Munro since diagnosis #137

13:15 – Carn Bhac (M221), 3104ft, 946m

The first summit of the year has been eluding me – this time last year I had already bagged five. Partly because of a desire to avoid weekends and thereby not to participate in the inevitable morning scrum for parking at the most popular winter hills, and partly due to continuing challenging weather and still short days.


A lot of snow has been falling, melting and then freezing over. And then falling some more and thawing again. The freezing level has been rising and dropping. There has been a lot of wind from many directions. These are the most challenging conditions in the mountains with the greatest risk of avalanche. Already there have been fatalities and near misses. Mountain rescue services have been busy. My lovely wife is therefore keen that I remain safe, and is happy that I have a companion with whom I can enjoy the winter in relative safety.


After watching the weather forecasts together and comparing diaries, we decided that the eastern rounded mountains would be less troubled by prevailing storms than anything pointy in the west. With the wonders of the Google we were able to coordinate a meeting on Shaw Street in Blairgowrie, where our journeys converged, and then the next morning to drive into it at exactly the same time, where we parked one car and proceeded together in the other. We walked away from Inverey at about nine thirty in a sharp north westerly, taking the long flat route all the way up Glen Ey, curving round from the east and south and thus remaining sheltered for as long as possible from the wind.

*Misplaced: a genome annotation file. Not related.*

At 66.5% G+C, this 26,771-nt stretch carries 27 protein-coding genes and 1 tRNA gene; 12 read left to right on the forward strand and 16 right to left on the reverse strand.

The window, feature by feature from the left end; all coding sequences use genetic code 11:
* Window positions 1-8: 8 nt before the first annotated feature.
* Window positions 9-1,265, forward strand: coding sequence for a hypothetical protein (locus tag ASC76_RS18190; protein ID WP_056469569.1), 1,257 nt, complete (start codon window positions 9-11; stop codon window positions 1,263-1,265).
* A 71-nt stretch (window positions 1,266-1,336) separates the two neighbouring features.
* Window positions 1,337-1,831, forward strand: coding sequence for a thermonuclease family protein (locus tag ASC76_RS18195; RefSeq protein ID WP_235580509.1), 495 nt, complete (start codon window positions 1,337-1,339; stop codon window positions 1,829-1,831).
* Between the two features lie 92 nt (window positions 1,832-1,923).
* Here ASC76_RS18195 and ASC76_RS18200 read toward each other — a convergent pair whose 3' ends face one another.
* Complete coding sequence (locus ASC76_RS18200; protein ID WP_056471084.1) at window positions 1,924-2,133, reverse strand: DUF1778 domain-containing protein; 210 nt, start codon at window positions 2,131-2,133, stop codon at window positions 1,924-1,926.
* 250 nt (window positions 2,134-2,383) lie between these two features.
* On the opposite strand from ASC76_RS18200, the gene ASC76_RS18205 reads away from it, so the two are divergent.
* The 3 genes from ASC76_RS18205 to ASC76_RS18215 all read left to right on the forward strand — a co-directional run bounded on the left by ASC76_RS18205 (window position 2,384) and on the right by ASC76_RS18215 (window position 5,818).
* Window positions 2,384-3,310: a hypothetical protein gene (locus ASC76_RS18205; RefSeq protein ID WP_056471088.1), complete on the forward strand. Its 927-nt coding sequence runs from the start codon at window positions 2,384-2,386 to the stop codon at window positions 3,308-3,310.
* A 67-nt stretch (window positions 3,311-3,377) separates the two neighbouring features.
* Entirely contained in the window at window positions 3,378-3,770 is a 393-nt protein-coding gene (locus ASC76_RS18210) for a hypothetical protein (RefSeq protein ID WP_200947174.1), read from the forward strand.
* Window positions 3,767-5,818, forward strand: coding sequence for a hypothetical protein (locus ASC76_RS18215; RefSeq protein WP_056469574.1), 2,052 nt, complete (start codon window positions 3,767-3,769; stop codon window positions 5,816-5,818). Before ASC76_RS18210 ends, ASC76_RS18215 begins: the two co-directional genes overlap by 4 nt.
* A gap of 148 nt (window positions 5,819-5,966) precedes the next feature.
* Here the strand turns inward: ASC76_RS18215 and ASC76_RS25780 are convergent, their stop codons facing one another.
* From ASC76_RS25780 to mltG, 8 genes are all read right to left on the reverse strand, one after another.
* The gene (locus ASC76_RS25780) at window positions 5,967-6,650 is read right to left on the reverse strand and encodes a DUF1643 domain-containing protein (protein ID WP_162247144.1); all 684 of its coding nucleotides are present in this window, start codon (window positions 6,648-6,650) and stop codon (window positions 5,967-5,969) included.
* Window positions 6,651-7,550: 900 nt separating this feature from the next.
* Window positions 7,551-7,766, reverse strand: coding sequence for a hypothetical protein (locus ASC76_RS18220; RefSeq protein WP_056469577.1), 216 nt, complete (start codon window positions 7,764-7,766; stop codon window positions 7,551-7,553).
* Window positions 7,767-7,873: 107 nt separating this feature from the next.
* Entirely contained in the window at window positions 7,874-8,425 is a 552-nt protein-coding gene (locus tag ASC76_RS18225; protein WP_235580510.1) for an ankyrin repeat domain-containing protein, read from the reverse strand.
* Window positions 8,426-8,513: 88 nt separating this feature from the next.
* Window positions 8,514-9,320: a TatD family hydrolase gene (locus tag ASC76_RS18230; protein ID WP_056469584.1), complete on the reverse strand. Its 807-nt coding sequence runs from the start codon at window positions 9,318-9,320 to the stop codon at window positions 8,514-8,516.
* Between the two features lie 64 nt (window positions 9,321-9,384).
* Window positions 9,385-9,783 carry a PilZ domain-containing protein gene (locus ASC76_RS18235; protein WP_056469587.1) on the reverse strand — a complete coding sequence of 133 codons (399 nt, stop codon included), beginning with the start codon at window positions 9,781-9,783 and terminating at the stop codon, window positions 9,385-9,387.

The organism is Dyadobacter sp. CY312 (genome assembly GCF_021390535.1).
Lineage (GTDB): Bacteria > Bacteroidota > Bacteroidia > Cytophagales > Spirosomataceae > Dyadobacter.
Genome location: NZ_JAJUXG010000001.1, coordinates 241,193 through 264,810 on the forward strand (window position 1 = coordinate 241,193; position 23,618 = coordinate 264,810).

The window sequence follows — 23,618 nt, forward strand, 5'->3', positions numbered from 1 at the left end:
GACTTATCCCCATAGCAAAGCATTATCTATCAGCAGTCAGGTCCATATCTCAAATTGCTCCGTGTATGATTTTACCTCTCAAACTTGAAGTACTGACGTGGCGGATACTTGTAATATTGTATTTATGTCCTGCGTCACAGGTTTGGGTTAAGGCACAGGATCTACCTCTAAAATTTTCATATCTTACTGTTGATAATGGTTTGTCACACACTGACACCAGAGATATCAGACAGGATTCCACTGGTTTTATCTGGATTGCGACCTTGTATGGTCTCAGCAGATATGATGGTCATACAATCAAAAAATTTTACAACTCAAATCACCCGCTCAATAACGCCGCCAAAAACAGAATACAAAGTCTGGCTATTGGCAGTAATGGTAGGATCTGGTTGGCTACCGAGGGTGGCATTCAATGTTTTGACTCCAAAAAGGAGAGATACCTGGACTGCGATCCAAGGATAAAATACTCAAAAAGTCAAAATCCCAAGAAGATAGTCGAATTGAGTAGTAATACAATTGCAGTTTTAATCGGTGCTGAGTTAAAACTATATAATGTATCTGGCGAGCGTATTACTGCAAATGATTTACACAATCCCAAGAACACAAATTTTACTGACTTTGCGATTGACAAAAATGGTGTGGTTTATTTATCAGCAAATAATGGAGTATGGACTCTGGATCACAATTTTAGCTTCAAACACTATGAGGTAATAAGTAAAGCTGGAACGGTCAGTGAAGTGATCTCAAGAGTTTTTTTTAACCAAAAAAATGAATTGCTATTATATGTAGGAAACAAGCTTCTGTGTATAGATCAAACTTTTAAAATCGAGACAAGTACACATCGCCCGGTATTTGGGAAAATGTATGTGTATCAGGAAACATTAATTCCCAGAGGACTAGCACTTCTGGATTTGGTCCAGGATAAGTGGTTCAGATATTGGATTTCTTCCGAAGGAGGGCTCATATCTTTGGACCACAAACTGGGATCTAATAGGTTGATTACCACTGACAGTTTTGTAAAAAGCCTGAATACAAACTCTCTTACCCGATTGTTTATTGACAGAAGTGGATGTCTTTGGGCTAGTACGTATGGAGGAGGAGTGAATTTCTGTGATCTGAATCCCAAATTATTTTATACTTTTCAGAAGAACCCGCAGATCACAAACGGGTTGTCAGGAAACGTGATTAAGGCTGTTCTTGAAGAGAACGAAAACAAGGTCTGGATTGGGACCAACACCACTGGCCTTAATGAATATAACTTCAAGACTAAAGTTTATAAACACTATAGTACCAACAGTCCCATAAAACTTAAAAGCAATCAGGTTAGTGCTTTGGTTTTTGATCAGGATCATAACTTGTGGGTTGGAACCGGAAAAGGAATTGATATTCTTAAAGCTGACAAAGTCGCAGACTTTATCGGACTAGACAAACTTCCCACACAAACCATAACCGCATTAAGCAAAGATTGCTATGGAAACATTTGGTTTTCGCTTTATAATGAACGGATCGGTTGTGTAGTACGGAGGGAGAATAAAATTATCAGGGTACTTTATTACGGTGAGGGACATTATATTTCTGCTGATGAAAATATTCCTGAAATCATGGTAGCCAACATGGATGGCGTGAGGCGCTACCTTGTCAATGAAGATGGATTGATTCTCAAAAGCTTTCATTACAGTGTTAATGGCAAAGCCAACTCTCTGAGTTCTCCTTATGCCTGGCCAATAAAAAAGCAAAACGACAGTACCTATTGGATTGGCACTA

We stopped for elevenses at Altanour Lodge looking out on Beinn Iutharn before following a line of ATV tracks through a squall of snow, at a very gentle gradient into increasingly crisp snowbanks, scattered with grouse butts. The snow continued sporadically, but never closed in. The clouds remained not far above our heads as we crunched upwards, always following lines of stable flat snow. Shafts of sunlight added colour to the mottled monochrome landscapes. Hares darted about almost invisibly.


At the bare summit we found brief shelter in the lee of the cairn, but we did not tarry long and headed off east towards the north shoulder of Carn Creagach, which we traversed until picking up a good track all the way back down to the glen at Auchelie.


We were back at the car before four and in time for tea and cake at the only café open in Braemar in January. It was a fine day out and very good first summit of the year. Thanks to Martyn and Col the dog for good company.


Author: Duncan Spence

Mountaineer, retired bicycle messenger, philosopher, wordsmith, Dutch translator.

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